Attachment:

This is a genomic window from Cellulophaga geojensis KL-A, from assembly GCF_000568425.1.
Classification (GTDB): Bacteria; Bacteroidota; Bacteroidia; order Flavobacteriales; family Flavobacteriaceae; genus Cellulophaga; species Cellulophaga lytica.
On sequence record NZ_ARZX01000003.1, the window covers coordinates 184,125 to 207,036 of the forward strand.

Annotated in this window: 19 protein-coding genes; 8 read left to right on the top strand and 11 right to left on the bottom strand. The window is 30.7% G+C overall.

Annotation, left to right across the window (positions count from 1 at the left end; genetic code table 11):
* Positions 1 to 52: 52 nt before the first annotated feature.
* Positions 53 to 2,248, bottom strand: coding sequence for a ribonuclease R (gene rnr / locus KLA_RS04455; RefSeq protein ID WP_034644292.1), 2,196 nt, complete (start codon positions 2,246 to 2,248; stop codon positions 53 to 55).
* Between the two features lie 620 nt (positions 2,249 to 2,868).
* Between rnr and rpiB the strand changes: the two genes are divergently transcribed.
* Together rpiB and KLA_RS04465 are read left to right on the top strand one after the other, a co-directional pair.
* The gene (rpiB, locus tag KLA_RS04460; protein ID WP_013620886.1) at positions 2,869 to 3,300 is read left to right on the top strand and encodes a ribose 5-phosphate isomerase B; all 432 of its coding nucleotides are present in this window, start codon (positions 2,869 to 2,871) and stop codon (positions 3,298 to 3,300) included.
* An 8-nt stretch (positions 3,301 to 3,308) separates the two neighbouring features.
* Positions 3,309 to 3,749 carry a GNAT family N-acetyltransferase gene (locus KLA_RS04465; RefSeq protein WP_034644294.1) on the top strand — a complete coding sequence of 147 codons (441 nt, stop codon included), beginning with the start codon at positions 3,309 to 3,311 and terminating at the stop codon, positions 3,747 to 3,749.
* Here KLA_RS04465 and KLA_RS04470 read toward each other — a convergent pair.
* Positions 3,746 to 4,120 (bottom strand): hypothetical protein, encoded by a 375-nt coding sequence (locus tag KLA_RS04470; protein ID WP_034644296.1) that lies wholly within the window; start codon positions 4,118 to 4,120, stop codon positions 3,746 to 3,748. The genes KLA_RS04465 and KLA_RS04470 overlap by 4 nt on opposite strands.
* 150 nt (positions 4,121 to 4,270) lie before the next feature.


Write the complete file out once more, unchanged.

This is a genomic window from Cellulophaga geojensis KL-A, from assembly GCF_000568425.1.
Classification (GTDB): Bacteria; Bacteroidota; Bacteroidia; order Flavobacteriales; family Flavobacteriaceae; genus Cellulophaga; species Cellulophaga lytica.
On sequence record NZ_ARZX01000003.1, the window covers coordinates 184,125 to 207,036 of the forward strand.

Annotated in this window: 19 protein-coding genes; 8 read left to right on the top strand and 11 right to left on the bottom strand. The window is 30.7% G+C overall.

Annotation, left to right across the window (positions count from 1 at the left end; genetic code table 11):
* Positions 1 to 52: 52 nt before the first annotated feature.
* Positions 53 to 2,248, bottom strand: coding sequence for a ribonuclease R (gene rnr / locus KLA_RS04455; RefSeq protein ID WP_034644292.1), 2,196 nt, complete (start codon positions 2,246 to 2,248; stop codon positions 53 to 55).
* Between the two features lie 620 nt (positions 2,249 to 2,868).
* Between rnr and rpiB the strand changes: the two genes are divergently transcribed.
* Together rpiB and KLA_RS04465 are read left to right on the top strand one after the other, a co-directional pair.
* The gene (rpiB, locus tag KLA_RS04460; protein ID WP_013620886.1) at positions 2,869 to 3,300 is read left to right on the top strand and encodes a ribose 5-phosphate isomerase B; all 432 of its coding nucleotides are present in this window, start codon (positions 2,869 to 2,871) and stop codon (positions 3,298 to 3,300) included.
* An 8-nt stretch (positions 3,301 to 3,308) separates the two neighbouring features.
* Positions 3,309 to 3,749 carry a GNAT family N-acetyltransferase gene (locus KLA_RS04465; RefSeq protein WP_034644294.1) on the top strand — a complete coding sequence of 147 codons (441 nt, stop codon included), beginning with the start codon at positions 3,309 to 3,311 and terminating at the stop codon, positions 3,747 to 3,749.
* Here KLA_RS04465 and KLA_RS04470 read toward each other — a convergent pair.
* Positions 3,746 to 4,120 (bottom strand): hypothetical protein, encoded by a 375-nt coding sequence (locus tag KLA_RS04470; protein ID WP_034644296.1) that lies wholly within the window; start codon positions 4,118 to 4,120, stop codon positions 3,746 to 3,748. The genes KLA_RS04465 and KLA_RS04470 overlap by 4 nt on opposite strands.
* 150 nt (positions 4,121 to 4,270) lie before the next feature.